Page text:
Entering the Seaport World Trade Center during the Boston Flower and Garden Show is like transporting to another world, one that is more fragrant, absolutely mystical and full of blooming buds.
Through March 18, visitors can roam life-size landscape arrangements, created by exhibitors like the New England Carnivorous Plant Society and Springfield’s new Dr. Seuss Museum, attend demonstrations and shop at the Garden Marketplace for horticulturist-friendly tools.
Organizers are offering an “after dark” discounts for this event through Saturday, where attendees entering after 5 p.m. can receive a $5 off admission.
“We don’t want it to feel like your grandma’s flowers, talking about dusty old african violets,” says show director Carolyn Weston. “Gardening is really about experiencing a variety of interests. Not only are we making sure we have new people coming to the flower show, we’re trying to engage flower trends in the public eye.”
More and more people, she says, are taking on hobbies like bee-keeping or edible gardening. Attracting younger generations means bringing in demonstrations that focus on growing that people can do in their own living spaces. Speakers like the founder of the Hudson Valley Seed Library Ken Greene, who is leading a program called “Small Space Kitchen Gardening,” are expected to be a huge hit.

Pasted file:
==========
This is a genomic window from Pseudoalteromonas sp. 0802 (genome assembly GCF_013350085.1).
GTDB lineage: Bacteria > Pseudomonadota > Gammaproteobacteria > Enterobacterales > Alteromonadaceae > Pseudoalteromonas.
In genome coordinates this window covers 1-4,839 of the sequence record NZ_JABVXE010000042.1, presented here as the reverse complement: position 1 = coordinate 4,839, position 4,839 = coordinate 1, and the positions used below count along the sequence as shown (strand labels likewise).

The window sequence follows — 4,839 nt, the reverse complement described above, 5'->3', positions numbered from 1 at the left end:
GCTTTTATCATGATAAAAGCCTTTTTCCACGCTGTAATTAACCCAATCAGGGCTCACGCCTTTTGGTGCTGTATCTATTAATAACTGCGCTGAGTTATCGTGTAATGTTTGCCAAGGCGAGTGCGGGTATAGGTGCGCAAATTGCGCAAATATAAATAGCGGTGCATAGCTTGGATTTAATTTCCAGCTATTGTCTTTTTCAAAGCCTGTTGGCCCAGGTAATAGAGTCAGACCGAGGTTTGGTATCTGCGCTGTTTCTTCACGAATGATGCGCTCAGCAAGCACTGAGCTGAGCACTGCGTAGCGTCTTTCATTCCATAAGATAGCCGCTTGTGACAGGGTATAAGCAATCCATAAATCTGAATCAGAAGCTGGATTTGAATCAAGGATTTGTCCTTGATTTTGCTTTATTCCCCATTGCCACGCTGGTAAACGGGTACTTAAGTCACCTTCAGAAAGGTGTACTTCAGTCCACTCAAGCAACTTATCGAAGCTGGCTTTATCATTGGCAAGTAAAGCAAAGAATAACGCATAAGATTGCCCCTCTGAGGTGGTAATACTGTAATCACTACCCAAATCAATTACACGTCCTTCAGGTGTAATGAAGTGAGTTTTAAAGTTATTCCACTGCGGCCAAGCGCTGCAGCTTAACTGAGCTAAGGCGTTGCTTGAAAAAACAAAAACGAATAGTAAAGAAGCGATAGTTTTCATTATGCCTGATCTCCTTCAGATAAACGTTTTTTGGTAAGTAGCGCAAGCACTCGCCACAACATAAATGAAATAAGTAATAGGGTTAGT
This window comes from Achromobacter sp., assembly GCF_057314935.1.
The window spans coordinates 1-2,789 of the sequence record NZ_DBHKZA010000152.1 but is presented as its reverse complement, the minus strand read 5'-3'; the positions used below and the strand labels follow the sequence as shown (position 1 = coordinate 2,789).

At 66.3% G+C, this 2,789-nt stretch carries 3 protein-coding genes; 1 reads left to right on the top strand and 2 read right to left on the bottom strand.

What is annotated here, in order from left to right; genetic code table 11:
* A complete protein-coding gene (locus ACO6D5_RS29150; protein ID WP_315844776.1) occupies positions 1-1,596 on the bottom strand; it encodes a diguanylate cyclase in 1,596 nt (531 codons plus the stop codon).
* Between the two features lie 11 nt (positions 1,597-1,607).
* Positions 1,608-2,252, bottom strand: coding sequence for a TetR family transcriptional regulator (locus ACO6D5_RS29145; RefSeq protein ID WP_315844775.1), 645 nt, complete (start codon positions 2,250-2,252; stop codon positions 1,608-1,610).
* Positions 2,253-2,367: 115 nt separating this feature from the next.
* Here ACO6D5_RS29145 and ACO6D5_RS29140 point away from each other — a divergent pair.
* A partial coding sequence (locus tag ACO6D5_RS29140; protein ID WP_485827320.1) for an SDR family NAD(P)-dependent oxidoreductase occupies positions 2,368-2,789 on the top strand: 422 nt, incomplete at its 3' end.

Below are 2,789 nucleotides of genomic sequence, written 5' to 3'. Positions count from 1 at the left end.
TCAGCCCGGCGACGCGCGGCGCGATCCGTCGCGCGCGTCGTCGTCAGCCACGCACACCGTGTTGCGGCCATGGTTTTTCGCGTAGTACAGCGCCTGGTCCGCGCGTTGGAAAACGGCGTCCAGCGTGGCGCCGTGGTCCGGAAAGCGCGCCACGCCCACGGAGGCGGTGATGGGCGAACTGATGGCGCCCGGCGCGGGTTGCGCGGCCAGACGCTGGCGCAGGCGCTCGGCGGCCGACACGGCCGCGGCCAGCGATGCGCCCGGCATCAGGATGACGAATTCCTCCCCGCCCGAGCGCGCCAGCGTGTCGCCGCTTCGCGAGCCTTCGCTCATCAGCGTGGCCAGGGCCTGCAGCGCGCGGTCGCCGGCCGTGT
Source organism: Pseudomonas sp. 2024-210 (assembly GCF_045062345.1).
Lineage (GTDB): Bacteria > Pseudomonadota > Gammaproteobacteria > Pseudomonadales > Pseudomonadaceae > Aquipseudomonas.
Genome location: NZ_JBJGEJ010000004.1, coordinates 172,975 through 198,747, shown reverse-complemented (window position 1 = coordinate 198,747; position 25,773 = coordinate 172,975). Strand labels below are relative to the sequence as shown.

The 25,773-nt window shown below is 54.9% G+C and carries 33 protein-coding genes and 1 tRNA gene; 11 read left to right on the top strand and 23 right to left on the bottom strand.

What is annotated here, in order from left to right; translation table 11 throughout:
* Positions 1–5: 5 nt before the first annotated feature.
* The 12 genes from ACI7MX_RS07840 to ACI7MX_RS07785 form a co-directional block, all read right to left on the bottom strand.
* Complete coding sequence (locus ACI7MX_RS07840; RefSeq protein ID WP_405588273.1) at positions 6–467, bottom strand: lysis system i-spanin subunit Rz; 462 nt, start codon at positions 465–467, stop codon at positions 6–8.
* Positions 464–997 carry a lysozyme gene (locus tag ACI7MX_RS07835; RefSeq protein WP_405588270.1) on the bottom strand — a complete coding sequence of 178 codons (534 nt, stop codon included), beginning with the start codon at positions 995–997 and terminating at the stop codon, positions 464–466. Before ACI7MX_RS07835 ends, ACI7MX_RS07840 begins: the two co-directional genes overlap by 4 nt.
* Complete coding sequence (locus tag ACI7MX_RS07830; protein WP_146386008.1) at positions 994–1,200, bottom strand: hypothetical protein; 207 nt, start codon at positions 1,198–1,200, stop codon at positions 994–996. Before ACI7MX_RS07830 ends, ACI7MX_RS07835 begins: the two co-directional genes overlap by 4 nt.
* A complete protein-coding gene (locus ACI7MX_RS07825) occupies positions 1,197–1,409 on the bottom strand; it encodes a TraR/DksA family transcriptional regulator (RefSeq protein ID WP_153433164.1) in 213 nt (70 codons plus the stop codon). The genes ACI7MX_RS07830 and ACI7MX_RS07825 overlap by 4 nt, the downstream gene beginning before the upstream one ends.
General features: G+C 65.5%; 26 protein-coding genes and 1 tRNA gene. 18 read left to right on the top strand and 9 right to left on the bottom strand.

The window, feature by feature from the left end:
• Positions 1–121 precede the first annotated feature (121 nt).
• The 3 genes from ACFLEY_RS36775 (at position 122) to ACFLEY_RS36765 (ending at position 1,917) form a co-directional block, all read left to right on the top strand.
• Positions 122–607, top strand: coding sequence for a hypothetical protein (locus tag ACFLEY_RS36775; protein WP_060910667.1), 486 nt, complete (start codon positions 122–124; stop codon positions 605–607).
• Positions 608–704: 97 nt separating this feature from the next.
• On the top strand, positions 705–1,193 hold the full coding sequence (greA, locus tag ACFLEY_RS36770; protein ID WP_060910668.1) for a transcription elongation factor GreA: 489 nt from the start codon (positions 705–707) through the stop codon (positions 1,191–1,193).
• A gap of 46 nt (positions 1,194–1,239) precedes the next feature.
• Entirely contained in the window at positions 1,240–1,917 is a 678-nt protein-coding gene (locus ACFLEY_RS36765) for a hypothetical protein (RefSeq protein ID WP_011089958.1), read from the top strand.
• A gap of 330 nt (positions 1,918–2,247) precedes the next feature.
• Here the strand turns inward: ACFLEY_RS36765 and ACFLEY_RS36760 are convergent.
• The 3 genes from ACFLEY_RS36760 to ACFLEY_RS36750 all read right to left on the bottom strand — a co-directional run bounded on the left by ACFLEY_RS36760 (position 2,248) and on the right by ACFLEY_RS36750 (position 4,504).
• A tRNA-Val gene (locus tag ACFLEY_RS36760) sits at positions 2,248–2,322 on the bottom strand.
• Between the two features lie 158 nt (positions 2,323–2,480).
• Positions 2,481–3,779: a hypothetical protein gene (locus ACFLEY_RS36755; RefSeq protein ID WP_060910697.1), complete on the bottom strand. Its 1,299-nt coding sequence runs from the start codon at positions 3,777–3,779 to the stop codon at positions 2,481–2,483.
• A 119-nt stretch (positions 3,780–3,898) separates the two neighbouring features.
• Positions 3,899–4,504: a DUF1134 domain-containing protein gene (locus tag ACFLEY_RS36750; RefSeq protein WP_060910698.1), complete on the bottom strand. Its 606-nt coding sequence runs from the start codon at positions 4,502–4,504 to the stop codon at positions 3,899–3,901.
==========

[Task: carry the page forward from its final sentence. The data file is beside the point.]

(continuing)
“There are fewer and fewer people who are homeowners,” Weston adds. “We want to make sure we’re tailoring to people who might be renters, or just have window boxes or a small deck in your apartment.”
For those looking for a spring-themed profile pic, there will be many selfie stations featuring frames made out of brightly-pigmented flowers and other props.
“We’re gonna get some snow this week, so we will have spring ready for the people of Boston,” Weston says, grateful that the event is completely indoors. “There’s no way that’s not going to happen.”
If you go:
Through March 18, Seaport World Trade Center, 200 Seaport Blvd, Boston, $15+, bostonflowershow.com